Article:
Zigi Ben-Haim's recent series of drawings, paintings and sculpture address essential questions of proximity and distance, and the heterogeneous, constantly shifting layers of culture and meaning that fundamentally characterize contemporary life. Ben-Haim recently spent three months living and working in Berlin on a DAAD fellowship. Completing 90 drawings (in various mixed media) in 90 days, he captured fragmentary impressions of this cosmopolitan city that is so rich in culture and history, (not to mention problematic questions of identity), ultimately generating a new body of work that serves as a simultaneously deep and jubilant exploration of the present moment, refracted through his experience of the city.
Ben-Haim's work embraces the contradictions inherent in this journey. Recognizing that no matter where you go, you bring your own past, your own identity and experiences with you, elements of his own iconic vocabulary rise to the surface in unexpected places. Glimpses of his stylized leaves and bricks, personal emblems developed in his earlier work, crop up in the midst of processed and distorted photographic images of the motifs he discovered in Berlin. While it is about his Berlin experience, traces of his cherished New York can't help but remain a part in his work. Layered across rows of aluminum tiles, hung together on metal hooks, in grids of industrial wire mesh and metal, in Ben-Haim's signature fashion, an organic whole is built of these visual fragments.
Fascinated with the rich and varied architecture of Berlin, Ben-Haim's new paintings manifest a strong architectonic structure, cutting through the grids of photo-silkscreened imagery with broad, dynamic shapes that simultaneously refer to modernist building forms, and the swaths cut by sidewalks beneath our feet. The strength of this body of work lies precisely in its ability to negotiate - and to find ways of clearly articulating - many levels of meaning, the accretions of so much history, while generating in the finished paintings a holistic, recognizable totality out of all this chaos. The drawings, which served as Ben-Haim's visual diary of his residency, and ultimately as studies for the paintings, are here presented pinned directly to the wall, the entire group identified by the artist as a single work, thereby reiterating the dialectical play of order and chaos that characterizes the work as a whole.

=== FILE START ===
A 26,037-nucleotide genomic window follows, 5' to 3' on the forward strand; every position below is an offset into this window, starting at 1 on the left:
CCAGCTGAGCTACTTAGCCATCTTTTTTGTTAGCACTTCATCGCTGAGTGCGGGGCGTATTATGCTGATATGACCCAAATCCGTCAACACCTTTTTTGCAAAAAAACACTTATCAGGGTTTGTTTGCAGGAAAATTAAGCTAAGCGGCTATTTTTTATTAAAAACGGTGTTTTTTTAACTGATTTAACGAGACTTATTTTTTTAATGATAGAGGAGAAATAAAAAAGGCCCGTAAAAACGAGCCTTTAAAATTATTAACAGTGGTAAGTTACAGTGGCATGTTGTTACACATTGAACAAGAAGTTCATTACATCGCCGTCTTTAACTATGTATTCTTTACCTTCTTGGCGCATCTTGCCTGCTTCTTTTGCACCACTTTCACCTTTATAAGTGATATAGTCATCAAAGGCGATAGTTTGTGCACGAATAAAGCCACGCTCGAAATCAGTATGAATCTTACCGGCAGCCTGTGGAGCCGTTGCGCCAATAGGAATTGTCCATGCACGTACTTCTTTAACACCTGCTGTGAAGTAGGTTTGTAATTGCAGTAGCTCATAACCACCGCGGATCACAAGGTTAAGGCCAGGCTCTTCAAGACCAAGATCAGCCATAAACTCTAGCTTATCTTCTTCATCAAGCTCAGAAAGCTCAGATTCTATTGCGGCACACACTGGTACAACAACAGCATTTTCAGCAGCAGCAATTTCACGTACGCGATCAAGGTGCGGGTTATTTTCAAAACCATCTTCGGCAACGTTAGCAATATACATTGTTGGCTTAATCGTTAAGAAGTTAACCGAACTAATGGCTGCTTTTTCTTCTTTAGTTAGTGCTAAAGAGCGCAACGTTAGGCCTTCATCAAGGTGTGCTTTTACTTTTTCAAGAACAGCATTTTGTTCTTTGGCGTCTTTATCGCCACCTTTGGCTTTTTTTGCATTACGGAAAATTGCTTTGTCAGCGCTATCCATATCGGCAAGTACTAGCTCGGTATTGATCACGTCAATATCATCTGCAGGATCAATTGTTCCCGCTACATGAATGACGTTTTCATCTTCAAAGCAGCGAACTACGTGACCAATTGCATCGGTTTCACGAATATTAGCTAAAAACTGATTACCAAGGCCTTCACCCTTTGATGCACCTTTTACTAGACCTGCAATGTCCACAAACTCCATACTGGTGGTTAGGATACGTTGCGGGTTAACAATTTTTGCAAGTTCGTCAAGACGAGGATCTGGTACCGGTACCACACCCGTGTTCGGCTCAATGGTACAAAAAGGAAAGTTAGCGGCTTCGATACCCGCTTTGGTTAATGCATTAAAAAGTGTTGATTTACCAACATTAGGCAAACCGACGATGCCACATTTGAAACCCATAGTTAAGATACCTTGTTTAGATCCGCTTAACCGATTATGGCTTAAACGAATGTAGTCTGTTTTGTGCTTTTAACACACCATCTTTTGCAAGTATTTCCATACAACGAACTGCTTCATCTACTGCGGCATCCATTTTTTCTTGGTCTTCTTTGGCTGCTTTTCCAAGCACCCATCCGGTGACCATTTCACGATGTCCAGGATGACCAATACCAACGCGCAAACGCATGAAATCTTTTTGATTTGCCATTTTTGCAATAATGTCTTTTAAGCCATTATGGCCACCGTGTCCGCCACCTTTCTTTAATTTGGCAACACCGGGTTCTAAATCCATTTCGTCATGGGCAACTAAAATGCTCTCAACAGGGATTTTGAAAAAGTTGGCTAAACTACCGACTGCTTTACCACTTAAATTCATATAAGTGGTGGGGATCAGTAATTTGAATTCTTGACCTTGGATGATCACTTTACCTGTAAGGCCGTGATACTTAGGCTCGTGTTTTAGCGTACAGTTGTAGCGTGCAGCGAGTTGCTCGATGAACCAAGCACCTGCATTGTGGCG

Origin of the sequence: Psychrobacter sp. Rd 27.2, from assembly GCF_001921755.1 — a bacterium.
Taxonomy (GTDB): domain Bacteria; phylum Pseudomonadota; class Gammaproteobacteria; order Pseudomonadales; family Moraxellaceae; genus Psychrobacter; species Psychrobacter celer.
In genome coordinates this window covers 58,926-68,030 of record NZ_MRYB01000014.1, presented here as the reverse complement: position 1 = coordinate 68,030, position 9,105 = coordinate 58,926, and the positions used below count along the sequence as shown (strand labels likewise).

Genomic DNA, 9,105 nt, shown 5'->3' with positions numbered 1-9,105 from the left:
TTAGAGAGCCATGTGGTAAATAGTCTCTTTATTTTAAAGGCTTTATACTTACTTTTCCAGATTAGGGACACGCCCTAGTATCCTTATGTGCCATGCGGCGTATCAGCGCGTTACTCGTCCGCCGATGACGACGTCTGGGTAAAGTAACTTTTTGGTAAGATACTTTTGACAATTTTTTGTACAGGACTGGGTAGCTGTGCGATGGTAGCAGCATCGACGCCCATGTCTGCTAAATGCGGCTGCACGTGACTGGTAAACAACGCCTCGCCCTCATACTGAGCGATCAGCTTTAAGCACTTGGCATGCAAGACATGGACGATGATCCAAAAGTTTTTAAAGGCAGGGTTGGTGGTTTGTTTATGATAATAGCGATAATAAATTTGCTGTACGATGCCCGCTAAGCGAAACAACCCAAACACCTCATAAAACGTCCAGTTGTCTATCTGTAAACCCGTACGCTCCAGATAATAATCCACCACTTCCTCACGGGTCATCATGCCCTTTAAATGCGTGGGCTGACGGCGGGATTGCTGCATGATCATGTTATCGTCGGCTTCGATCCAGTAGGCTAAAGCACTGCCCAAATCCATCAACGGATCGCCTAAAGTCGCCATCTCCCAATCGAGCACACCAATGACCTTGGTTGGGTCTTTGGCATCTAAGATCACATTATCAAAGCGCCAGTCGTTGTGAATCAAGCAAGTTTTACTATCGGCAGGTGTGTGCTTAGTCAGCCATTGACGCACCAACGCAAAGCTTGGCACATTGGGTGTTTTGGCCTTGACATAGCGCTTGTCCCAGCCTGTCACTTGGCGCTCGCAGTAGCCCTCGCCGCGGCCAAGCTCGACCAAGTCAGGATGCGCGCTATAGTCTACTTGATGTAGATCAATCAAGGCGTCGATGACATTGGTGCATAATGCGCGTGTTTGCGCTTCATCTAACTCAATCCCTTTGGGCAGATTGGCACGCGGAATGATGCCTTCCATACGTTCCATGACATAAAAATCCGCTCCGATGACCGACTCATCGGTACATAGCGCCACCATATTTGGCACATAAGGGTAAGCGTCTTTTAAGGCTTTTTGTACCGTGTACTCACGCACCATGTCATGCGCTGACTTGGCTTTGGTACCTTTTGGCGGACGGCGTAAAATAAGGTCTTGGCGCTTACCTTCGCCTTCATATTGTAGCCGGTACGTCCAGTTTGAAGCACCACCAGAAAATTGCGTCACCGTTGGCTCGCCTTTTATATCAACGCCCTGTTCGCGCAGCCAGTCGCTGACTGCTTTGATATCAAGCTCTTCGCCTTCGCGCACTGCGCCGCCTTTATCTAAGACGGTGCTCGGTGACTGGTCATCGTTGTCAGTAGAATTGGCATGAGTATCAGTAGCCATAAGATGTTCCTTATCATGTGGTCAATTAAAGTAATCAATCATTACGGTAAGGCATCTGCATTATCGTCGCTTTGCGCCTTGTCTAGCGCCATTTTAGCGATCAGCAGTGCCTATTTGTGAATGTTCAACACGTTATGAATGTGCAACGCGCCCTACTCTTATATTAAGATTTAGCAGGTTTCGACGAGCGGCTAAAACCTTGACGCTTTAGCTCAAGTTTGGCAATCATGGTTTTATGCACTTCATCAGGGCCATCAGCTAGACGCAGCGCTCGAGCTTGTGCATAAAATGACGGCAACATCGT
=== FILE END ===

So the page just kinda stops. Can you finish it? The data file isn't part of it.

Raising humble subject matter to a level of heightened aesthetic attention - whether leaves or cobblestones or snippets of typography - Zigi Ben-Haim's work inventively recapitulates the contradictory character that marks contemporary life itself. Never shying away from the conundrum of conjoining the near and the far, the present and the past, and in this case, the German and the Jewish as well, this new body of work provocatively opens a novel space in which to experience the paradoxical, fragmented unity of contemporary life itself.